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Diapteron cyanostictum
May 20, 2011
7:35 pm
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Senor Bastardo
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As I wrote in a previous post I have aquired three killies over the last month, all quite unusual.

The second one is Diapteron cyanostictum "PEG98/8".

This little beautiful killi is from Gabon and reaches about 3-4 cm in total length. The fish in itself is quite bland but if you shine a torchlight at the the male you will see som quite marvelous colours. Once again I have to excuse myself for the poor quality of the pictures. The male (wich is the one that sports the fantastic colours) is extremely shy.

He really is shy!

[Image Can Not Be Found]

In this shot you get an idea of the colours they can show.

[Image Can Not Be Found]

Attached files

[Image Can Not Be Found] [Image Can Not Be Found]

May 21, 2011
12:13 am
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oaken
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Nice. Always been interested in trying out Diapteron as well. But a bit worried I wouldn't be able to keep the temperature low enough. During the summer anyway.

May 21, 2011
12:14 pm
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Matt
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Nice - what kind of temperature should they be kept at then chaps?

Cake or death?
May 21, 2011
5:20 pm
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Senor Bastardo
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They´re supposed to be kept really cool. Ideally 18-22 C, wich my apartment exceeds by several degrees. But I keep on top of water changes and keep an oxydator in the tank so they should be fine.

A friend of mine has bred this very strain in normal indoor temperature and managed to get quite a lot of fry. During the worst (depending on what you prioritize) weeks of summer the fry that hatched had quite a lot of health problems. During the rest of the year the fry turned out fine.

May 21, 2011
6:09 pm
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Matt
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Interesting - is the natural habitat high altitude or something?

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May 21, 2011
6:59 pm
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oaken
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QUOTE (Matt @ May 21 2011, 07:52 PM) < {POST_SNAPBACK}>
Interesting - is the natural habitat high altitude or something?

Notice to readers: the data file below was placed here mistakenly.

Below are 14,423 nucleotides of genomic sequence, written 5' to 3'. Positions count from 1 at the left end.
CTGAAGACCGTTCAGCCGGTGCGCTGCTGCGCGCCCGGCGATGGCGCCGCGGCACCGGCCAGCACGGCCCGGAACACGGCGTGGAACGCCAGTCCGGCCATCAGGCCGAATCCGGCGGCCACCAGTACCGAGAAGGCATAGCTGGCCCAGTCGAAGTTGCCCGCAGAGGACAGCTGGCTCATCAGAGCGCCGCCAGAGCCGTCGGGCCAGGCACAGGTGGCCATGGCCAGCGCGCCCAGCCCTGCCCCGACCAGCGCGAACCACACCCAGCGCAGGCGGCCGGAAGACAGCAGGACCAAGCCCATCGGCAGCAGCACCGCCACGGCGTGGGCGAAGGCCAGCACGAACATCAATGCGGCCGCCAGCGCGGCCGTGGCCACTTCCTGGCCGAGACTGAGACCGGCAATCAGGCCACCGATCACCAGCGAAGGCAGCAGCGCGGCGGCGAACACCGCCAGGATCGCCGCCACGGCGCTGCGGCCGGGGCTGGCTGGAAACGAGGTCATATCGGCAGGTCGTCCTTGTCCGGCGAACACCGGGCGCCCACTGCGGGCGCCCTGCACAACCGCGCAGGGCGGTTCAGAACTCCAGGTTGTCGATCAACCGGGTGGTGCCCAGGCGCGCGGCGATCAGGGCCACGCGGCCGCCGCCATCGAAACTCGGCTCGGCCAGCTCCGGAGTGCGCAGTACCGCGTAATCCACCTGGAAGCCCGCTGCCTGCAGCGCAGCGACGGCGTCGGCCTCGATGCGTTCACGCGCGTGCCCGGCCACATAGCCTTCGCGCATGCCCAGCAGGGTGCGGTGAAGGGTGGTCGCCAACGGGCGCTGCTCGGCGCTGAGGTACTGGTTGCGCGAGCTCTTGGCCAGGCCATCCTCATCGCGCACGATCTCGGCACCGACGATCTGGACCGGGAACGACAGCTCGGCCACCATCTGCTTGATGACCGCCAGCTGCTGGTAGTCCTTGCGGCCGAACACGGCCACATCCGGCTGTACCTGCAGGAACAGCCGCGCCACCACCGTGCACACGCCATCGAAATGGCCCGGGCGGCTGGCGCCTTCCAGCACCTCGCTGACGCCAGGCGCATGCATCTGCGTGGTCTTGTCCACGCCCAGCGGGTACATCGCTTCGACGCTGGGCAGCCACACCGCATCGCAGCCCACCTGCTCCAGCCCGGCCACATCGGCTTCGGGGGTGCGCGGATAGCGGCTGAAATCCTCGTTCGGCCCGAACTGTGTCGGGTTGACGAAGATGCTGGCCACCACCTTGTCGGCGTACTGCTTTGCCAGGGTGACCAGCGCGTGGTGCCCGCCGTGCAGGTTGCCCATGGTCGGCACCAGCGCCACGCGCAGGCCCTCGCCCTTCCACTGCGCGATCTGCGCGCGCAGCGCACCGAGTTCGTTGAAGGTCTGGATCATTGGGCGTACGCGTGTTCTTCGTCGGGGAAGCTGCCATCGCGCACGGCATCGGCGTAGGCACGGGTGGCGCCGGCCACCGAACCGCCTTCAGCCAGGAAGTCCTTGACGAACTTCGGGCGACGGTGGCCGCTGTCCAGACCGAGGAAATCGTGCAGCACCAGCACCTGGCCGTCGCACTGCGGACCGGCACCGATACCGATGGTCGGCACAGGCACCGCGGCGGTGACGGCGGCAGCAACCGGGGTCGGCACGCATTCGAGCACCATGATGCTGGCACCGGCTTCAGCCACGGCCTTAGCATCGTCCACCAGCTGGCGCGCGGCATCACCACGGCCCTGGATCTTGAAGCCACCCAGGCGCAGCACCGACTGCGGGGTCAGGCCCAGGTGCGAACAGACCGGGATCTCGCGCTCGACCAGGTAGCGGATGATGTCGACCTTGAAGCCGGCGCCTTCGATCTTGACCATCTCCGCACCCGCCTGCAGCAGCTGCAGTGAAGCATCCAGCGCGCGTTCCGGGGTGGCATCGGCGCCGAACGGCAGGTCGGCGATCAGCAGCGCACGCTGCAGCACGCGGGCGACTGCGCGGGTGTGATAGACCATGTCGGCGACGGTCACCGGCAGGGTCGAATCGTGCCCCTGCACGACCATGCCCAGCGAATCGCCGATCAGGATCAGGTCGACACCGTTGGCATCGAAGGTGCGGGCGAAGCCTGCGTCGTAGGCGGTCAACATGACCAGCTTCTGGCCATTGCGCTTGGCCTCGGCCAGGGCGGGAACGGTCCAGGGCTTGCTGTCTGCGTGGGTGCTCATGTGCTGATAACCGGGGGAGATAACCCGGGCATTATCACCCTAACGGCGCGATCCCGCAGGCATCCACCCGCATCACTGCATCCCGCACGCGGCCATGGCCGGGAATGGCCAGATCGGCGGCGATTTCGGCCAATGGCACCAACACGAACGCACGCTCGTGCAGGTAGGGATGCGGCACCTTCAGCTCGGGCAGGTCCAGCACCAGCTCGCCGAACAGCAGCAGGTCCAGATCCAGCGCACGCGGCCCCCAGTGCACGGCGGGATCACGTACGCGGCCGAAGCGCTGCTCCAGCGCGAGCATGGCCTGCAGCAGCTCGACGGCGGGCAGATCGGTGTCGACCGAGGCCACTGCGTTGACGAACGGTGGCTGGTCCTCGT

I think its more like cool, shaded forest streams - think Barbus hulstaerti.

May 21, 2011
7:10 pm
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oaken
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QUOTE (oaken @ May 21 2011, 08:42 PM) < {POST_SNAPBACK}>
I think its more like cool, shaded forest streams - think Barbus hulstaerti.

The temperature thing goes for a lot of west african killies btw, Matt. Mainly for Aphyosemion sp. though.

May 21, 2011
8:11 pm
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Senor Bastardo
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Your quite right oaken. Many african killies are found in shallow shaded forest streams, so while the country might be hot their habitat is kept cool by the forest.

In the case of Africa the lumber industry and deforestation means that a lot of killies are losing their habitats. Thats why Gabon is quite a good place for finding killies their economy isn´t based around timber but rather oil wich (lucky for the fish) is based around the coastal areas and lumber is a minor industry.

May 24, 2011
6:25 pm
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Folköl
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Hi,

I´m following this forum quite a while. Now I thought it´s time to sing up and write something.
I´m also keeping D. cyanostictum and kept also D. georgiae for a short time.

For my feeling they can handle higher temperatures for a short while but I made the experience
that temperatures over 20°C have a bad impact on the sex ratio.
I had mainly males coming up so I started to collect the eggs only in the wintertime and raise the fry and it became better. The breader where I got them from keeps them in a storage outside the house with air conditioning and he had more females than males.

Here an old picture. You can see a bad habit they like to attack the fins.

[Image Can Not Be Found]

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[Image Can Not Be Found]

May 24, 2011
9:35 pm
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oaken
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Really nice! If I manage to keep my aquariums cool during the summer I might just buy a pair or two of some species on Aquabid. Quite tempted to do so anyway /wub.gif" style="vertical-align:middle" emoid=":wub:" border="0" alt="wub.gif" />

May 24, 2011
10:13 pm
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Matt